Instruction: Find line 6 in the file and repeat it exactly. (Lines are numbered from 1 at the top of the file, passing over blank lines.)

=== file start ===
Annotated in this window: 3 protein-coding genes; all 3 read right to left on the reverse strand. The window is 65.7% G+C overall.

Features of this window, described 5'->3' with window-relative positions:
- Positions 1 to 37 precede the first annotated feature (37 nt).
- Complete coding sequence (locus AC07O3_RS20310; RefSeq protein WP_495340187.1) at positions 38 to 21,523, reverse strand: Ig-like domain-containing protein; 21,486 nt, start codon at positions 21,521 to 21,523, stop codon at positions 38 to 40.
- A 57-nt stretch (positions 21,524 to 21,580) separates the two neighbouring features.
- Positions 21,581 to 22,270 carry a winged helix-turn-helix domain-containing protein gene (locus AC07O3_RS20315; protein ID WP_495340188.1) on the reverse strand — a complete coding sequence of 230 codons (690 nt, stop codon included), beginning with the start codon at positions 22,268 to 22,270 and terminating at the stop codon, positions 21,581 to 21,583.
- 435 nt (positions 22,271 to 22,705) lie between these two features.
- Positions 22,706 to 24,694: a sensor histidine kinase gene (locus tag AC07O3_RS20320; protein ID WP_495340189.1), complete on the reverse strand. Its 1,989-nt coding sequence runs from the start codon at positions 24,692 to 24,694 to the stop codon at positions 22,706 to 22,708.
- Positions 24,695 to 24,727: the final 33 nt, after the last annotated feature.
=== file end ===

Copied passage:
- Positions 21,581 to 22,270 carry a winged helix-turn-helix domain-containing protein gene (locus AC07O3_RS20315; protein ID WP_495340188.1) on the reverse strand — a complete coding sequence of 230 codons (690 nt, stop codon included), beginning with the start codon at positions 22,268 to 22,270 and terminating at the stop codon, positions 21,581 to 21,583.